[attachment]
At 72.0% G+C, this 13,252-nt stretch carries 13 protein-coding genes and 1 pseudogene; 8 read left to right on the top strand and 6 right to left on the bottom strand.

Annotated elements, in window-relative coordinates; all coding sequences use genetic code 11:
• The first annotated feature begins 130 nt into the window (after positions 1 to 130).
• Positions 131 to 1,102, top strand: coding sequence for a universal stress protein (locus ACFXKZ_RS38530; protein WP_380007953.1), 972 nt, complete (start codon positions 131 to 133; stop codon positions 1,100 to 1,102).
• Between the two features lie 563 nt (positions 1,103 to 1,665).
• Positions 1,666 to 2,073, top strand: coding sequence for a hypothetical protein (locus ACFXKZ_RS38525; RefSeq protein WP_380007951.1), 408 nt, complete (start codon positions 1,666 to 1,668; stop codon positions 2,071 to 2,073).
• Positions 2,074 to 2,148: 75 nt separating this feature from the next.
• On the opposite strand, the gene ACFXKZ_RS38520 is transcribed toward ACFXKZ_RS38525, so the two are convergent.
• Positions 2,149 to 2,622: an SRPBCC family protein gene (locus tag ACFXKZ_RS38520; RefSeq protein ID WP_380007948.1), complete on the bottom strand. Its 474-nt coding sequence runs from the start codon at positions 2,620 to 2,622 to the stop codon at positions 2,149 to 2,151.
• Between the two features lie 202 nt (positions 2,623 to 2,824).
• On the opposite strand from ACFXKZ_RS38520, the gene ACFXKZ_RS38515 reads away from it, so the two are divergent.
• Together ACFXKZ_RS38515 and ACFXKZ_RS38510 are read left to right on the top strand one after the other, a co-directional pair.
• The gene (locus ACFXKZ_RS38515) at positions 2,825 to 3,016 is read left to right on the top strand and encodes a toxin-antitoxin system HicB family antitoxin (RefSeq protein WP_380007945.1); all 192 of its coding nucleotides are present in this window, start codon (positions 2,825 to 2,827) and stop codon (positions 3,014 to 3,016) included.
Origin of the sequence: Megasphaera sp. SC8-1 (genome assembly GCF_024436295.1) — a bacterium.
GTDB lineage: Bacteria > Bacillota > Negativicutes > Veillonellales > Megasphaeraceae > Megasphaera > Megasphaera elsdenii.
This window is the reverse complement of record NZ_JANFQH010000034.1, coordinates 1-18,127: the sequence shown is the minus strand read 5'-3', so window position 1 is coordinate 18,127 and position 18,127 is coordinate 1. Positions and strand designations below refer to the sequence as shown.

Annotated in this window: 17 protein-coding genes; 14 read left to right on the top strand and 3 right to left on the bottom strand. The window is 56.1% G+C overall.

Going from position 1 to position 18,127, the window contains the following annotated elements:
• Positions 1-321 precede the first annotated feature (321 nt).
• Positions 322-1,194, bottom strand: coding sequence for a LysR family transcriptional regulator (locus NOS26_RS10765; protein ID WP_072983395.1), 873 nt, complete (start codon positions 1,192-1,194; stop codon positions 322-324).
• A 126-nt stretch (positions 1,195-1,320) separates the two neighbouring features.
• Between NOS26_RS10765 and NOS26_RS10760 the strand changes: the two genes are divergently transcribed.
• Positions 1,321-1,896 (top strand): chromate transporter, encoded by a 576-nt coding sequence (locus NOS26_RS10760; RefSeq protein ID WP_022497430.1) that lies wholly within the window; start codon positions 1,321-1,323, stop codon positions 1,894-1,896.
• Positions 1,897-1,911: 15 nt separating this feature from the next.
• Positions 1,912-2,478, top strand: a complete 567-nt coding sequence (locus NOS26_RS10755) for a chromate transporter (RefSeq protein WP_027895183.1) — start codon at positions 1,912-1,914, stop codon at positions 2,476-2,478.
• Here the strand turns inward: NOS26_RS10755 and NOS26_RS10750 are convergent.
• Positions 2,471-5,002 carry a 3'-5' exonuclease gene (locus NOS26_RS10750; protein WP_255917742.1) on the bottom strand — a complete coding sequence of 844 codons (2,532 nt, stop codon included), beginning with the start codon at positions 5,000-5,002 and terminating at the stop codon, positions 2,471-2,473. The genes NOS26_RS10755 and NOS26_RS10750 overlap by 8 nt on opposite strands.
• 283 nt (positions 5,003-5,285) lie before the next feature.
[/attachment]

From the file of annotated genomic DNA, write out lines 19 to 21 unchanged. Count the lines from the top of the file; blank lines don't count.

• Positions 1-321 precede the first annotated feature (321 nt).
• Positions 322-1,194, bottom strand: coding sequence for a LysR family transcriptional regulator (locus NOS26_RS10765; protein ID WP_072983395.1), 873 nt, complete (start codon positions 1,192-1,194; stop codon positions 322-324).
• A 126-nt stretch (positions 1,195-1,320) separates the two neighbouring features.